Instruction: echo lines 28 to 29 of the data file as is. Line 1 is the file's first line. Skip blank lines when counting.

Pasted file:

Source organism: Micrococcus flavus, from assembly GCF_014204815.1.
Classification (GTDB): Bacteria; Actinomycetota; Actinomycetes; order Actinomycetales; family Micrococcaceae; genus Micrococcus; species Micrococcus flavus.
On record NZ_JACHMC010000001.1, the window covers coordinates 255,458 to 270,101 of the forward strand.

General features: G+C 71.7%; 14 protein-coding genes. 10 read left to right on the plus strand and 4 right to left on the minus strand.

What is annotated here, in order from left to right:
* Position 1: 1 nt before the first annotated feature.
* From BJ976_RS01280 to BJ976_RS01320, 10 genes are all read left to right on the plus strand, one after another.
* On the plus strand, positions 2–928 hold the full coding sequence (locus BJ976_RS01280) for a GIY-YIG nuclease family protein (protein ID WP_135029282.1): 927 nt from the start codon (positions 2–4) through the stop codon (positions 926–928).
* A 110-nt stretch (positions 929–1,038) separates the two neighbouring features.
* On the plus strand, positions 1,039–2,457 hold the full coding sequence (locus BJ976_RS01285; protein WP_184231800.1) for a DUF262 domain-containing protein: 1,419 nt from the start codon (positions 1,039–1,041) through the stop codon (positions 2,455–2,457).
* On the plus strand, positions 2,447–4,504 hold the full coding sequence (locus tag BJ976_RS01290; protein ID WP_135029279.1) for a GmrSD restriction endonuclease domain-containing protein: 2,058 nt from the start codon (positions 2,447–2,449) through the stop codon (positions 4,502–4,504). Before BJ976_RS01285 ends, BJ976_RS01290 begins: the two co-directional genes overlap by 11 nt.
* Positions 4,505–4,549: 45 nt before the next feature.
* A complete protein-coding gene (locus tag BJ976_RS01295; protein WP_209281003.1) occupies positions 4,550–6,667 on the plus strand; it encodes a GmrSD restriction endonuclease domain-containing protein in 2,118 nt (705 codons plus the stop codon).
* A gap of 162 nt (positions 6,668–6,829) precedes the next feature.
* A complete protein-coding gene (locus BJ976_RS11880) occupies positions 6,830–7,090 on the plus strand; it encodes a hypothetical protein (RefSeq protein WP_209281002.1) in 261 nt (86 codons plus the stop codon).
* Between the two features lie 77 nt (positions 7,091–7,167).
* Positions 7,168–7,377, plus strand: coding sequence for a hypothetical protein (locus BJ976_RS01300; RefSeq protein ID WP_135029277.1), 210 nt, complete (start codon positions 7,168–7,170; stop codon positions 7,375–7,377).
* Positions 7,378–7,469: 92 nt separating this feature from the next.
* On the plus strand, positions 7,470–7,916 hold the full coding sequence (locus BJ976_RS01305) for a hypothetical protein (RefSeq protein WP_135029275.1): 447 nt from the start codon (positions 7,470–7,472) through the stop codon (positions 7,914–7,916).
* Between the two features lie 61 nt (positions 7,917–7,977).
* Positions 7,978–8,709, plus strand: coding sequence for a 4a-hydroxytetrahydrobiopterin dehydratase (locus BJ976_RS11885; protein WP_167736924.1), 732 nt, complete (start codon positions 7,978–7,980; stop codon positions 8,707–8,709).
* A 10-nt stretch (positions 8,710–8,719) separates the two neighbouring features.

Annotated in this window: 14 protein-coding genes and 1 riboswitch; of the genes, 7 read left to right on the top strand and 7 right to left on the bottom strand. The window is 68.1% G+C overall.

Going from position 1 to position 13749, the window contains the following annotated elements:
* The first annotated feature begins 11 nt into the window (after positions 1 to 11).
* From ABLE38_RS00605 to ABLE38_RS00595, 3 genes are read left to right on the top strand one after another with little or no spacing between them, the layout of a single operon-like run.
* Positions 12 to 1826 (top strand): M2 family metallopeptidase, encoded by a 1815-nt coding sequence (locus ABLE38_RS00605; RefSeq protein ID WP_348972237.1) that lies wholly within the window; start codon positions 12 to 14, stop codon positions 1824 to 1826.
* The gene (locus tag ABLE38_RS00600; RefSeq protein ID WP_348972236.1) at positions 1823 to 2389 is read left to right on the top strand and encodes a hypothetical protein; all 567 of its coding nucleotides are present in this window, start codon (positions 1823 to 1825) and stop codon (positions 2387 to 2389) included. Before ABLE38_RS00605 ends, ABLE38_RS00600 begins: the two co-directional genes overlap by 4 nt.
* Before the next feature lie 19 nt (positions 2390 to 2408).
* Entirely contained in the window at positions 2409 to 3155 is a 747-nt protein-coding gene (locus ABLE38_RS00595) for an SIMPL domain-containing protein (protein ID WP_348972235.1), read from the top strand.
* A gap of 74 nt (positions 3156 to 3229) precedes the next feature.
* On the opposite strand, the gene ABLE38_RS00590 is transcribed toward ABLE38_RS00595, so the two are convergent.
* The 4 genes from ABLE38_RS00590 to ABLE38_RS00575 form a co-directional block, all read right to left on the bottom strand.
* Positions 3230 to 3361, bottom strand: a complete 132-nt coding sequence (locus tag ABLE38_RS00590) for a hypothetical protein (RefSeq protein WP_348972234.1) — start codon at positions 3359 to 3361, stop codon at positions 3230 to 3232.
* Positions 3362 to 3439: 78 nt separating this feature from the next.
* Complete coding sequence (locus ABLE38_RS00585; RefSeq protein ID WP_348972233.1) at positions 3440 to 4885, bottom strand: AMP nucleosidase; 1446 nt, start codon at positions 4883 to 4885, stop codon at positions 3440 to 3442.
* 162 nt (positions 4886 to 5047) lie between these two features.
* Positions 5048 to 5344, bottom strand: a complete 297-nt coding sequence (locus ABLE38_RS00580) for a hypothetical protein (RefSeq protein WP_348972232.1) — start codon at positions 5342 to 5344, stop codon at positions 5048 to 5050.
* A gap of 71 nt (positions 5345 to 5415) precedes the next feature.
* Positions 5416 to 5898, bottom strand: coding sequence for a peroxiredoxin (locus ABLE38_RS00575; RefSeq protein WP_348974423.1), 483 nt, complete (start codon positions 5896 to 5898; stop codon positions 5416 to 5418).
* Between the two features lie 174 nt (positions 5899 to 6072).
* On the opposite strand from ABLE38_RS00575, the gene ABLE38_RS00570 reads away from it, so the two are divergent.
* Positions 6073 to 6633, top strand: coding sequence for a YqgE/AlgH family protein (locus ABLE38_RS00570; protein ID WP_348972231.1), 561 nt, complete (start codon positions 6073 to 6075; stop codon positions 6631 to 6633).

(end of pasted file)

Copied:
* The gene (locus tag ABLE38_RS00600; RefSeq protein ID WP_348972236.1) at positions 1823 to 2389 is read left to right on the top strand and encodes a hypothetical protein; all 567 of its coding nucleotides are present in this window, start codon (positions 1823 to 1825) and stop codon (positions 2387 to 2389) included. Before ABLE38_RS00605 ends, ABLE38_RS00600 begins: the two co-directional genes overlap by 4 nt.
* Before the next feature lie 19 nt (positions 2390 to 2408).